Lake Geneva puts on a spectacular show in autumn. As the deep blue of the crescent-shaped lac Leman, as it’s known in French, blends with a patchwork of burnt orange and yellow foliage on the banks, it’s a magical time to dip into the natural wonder straddling the Swiss/French border. And as average temperatures start to drop below 20°C from September, you can get active around the lake without breaking much of a sweat. Here are some of the best things to do in and around Lake Geneva this autumn.
Get sprayed by the Jet d’Eau
Geneva’s most iconic landmark wasn’t meant to be a tourist attraction at all. Blasting 500 litres of water per second, 140m into the air, the Jet d’Eau fountain started life in 1886 as a safety valve to release the pressure at a hydraulic factory. Its eruptions became so popular, though, it was turned into a permanent fixture on the jetty at Eaux-Vives and modified to squirt lake water. These days, no trip to Geneva is complete without feeling the spray of the Jet d’Eau in your face having strolled down the tree-lined Promenade du Lac. The walkway also takes you past the Jardin Anglais park – home to the most fragrant timepiece in the world, l’horloge fleurie (the Flower Clock).
Explore the Lavaux wine region
Switzerland exports less than 2% of its wine, so it might come as a surprise that the country has rolling vineyards. Well, it does and Lavaux, on the northern shores of Lake Geneva is one of the world’s most picturesque wine regions. Exploring it is one of the best experiences you can have in the area. Dating back to the 11th century, the terraced vineyards are a UNESCO World Heritage Site and lure scores of oenophiles, who meander from one medieval village to the next, sipping fruity Chasselas and feasting on fish from the lake. Walking routes criss-cross the terraces and range from the epic Grande Traversee (a 36km trek from Lausanne to the grand Chateau de Chillon) to the more leisurely Terrasses de Lavaux, a 11km hike that starts in Lutry and ends in gorgeous Saint-Saphorin, and clings to the Lavaux hillside like a determined mountaineer.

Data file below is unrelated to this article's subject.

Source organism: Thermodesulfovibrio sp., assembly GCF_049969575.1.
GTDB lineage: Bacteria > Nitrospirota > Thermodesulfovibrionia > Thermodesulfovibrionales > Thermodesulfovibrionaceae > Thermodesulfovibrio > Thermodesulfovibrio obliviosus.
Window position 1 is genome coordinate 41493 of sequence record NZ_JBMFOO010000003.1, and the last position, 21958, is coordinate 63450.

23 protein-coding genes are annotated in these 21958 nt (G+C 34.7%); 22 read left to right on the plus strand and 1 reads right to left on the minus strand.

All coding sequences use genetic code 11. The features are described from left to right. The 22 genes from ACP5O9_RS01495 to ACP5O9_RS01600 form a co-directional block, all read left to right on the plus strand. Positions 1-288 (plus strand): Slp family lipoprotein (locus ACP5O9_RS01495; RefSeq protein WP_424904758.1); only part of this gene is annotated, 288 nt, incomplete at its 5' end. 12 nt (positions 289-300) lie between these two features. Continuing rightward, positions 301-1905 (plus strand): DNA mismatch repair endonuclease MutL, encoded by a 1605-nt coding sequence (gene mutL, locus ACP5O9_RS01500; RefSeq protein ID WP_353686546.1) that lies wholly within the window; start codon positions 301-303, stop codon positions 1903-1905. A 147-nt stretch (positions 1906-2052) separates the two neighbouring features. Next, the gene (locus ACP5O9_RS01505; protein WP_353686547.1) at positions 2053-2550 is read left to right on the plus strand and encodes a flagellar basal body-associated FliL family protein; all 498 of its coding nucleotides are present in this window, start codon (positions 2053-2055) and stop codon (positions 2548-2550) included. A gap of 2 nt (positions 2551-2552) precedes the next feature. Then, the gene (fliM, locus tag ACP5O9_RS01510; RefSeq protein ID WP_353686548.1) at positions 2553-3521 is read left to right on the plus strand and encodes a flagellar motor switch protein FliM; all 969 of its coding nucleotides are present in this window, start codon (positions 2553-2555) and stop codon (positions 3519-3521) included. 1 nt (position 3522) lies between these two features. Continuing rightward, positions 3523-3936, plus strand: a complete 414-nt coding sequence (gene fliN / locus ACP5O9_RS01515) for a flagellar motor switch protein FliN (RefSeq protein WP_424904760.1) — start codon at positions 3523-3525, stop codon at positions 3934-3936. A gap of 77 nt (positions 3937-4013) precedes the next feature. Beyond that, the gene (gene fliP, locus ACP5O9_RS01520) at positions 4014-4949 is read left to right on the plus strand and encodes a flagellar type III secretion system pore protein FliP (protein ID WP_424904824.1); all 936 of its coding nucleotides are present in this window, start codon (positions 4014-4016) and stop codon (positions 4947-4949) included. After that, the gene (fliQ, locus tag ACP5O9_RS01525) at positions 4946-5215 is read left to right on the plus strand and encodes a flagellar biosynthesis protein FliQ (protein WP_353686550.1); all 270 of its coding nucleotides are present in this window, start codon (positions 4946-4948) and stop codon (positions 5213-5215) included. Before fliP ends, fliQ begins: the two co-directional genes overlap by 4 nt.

Have an audience with Freddie
“If you want peace of mind, come to Montreux,” Freddie Mercury once said of the idyllic Swiss town on Lake Geneva. The Queen frontman loved this part of the world so much, his rock band recorded six albums at the local Mountain Studios inside Casino Barriere between 1978 and 1995. Since 1996 the late singer’s time in Montreux has been marked by a statue overlooking the lake on the Place du Marche. Fans have turned it into something of a shrine. A Queen tour around town also includes an exhibition at Casino Barriere, with a tribute wall on the left-hand side of the building; the lakeside residence Mercury bought in 1991 and le Petit Palace, where the band performed. The walk from Montreux train station to the statue is a treat as well, with public artworks dotting Quai de la Rouvenaz in a display of creativity Freddie of which would have approved.
Get your kicks on route 46
Take relatively flat terrain and throw in vistas of glistening water, the Alps and the Jura Mountains, and you have the makings of an unforgettable cycle trip. It’s a great way to spend your time at Lake Geneva this autumn. In Switzerland the Tour du Leman is marked out as route 46 – a network of roads that rewards hard work. By following the Tour du Leman trail, you can pedal right around the lake on 200km of dedicated cycling tracks in cities and quiet lanes once you hit the countryside. Stick close to the slightly busier lanes next to the lake and your legs will thank you for it, climb a bit higher to places like Chexbres and the panorama becomes more jaw-dropping. Be sure to tackle Route 46 clockwise so you can hug the lake all the way.